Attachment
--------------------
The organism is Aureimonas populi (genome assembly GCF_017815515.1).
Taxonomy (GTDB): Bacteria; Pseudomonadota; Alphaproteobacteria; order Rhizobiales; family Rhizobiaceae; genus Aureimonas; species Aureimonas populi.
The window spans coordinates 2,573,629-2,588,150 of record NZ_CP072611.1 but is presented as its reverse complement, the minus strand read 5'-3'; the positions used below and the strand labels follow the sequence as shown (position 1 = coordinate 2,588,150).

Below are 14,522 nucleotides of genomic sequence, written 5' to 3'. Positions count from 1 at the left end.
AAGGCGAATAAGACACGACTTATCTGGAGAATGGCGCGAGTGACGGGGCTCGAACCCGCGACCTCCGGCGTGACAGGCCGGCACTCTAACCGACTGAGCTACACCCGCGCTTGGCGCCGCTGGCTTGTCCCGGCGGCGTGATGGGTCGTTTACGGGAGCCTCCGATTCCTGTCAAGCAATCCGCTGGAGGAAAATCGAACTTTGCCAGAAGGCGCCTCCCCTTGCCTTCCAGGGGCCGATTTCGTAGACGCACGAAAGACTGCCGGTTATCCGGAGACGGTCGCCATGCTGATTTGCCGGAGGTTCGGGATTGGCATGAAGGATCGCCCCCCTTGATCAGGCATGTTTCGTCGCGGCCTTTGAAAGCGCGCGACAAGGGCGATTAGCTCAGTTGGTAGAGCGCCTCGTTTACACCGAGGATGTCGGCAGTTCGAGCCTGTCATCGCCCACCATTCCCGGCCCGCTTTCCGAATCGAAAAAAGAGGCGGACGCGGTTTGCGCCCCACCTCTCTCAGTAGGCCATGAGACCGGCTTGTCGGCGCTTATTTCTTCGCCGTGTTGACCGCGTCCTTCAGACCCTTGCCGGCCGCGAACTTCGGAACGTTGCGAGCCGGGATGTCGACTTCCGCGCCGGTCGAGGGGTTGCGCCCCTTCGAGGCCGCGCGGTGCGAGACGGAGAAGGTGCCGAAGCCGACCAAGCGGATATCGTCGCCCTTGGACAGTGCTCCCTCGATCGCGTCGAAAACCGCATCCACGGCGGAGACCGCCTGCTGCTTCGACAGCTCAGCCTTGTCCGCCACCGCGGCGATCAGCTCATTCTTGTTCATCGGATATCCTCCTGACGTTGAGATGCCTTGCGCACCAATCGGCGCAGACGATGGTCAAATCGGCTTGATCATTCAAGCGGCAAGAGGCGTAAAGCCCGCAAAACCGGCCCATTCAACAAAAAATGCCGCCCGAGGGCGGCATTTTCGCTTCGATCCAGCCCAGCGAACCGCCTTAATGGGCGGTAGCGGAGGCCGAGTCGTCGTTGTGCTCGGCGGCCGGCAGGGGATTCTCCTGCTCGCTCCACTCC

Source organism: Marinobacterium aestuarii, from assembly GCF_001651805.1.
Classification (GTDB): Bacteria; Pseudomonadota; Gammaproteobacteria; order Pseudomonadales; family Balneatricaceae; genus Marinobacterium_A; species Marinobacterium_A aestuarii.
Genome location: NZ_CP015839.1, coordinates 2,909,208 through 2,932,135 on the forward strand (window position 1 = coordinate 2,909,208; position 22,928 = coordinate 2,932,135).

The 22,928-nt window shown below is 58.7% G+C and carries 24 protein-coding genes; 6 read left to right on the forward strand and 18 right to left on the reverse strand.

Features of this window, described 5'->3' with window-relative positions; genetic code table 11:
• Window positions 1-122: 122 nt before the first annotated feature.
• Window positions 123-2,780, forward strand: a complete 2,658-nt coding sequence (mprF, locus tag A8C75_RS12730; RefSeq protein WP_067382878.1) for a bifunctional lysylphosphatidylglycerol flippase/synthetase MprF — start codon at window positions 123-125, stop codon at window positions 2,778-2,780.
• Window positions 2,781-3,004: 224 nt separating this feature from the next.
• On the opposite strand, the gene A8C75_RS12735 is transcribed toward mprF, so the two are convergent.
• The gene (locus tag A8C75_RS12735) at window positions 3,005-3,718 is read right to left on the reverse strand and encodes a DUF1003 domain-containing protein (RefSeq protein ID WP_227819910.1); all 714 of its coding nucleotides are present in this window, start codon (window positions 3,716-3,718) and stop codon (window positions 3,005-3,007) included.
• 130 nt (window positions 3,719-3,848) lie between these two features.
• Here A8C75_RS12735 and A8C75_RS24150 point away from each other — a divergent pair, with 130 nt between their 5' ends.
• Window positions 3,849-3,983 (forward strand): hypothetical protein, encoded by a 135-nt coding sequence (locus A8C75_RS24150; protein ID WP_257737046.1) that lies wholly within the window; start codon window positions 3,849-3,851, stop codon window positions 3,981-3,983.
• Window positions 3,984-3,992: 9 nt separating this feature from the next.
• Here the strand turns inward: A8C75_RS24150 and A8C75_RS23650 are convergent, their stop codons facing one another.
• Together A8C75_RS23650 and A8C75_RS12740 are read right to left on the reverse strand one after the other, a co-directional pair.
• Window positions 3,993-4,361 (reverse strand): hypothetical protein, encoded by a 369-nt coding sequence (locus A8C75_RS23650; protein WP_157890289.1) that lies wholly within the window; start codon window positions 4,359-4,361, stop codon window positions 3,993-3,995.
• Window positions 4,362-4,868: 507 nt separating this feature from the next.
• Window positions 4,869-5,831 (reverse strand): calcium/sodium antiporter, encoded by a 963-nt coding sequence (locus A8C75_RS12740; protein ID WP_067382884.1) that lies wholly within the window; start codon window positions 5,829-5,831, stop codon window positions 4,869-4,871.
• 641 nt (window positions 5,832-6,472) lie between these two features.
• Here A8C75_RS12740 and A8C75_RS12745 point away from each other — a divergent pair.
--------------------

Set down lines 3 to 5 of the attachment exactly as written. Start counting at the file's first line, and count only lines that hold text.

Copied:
The window spans coordinates 2,573,629-2,588,150 of record NZ_CP072611.1 but is presented as its reverse complement, the minus strand read 5'-3'; the positions used below and the strand labels follow the sequence as shown (position 1 = coordinate 2,588,150).

Below are 14,522 nucleotides of genomic sequence, written 5' to 3'. Positions count from 1 at the left end.
AAGGCGAATAAGACACGACTTATCTGGAGAATGGCGCGAGTGACGGGGCTCGAACCCGCGACCTCCGGCGTGACAGGCCGGCACTCTAACCGACTGAGCTACACCCGCGCTTGGCGCCGCTGGCTTGTCCCGGCGGCGTGATGGGTCGTTTACGGGAGCCTCCGATTCCTGTCAAGCAATCCGCTGGAGGAAAATCGAACTTTGCCAGAAGGCGCCTCCCCTTGCCTTCCAGGGGCCGATTTCGTAGACGCACGAAAGACTGCCGGTTATCCGGAGACGGTCGCCATGCTGATTTGCCGGAGGTTCGGGATTGGCATGAAGGATCGCCCCCCTTGATCAGGCATGTTTCGTCGCGGCCTTTGAAAGCGCGCGACAAGGGCGATTAGCTCAGTTGGTAGAGCGCCTCGTTTACACCGAGGATGTCGGCAGTTCGAGCCTGTCATCGCCCACCATTCCCGGCCCGCTTTCCGAATCGAAAAAAGAGGCGGACGCGGTTTGCGCCCCACCTCTCTCAGTAGGCCATGAGACCGGCTTGTCGGCGCTTATTTCTTCGCCGTGTTGACCGCGTCCTTCAGACCCTTGCCGGCCGCGAACTTCGGAACGTTGCGAGCCGGGATGTCGACTTCCGCGCCGGTCGAGGGGTTGCGCCCCTTCGAGGCCGCGCGGTGCGAGACGGAGAAGGTGCCGAAGCCGACCAAGCGGATATCGTCGCCCTTGGACAGTGCTCCCTCGATCGCGTCGAAAACCGCATCCACGGCGGAGACCGCCTGCTGCTTCGACAGCTCAGCCTTGTCCGCCACCGCGGCGATCAGCTCATTCTTGTTCATCGGATATCCTCCTGACGTTGAGATGCCTTGCGCACCAATCGGCGCAGACGATGGTCAAATCGGCTTGATCATTCAAGCGGCAAGAGGCGTAAAGCCCGCAAAACCGGCCCATTCAACAAAAAATGCCGCCCGAGGGCGGCATTTTCGCTTCGATCCAGCCCAGCGAACCGCCTTAATGGGCGGTAGCGGAGGCCGAGTCGTCGTTGTGCTCGGCGGCCGGCAGGGGATTCTCCTGCTCGCTCCACTCC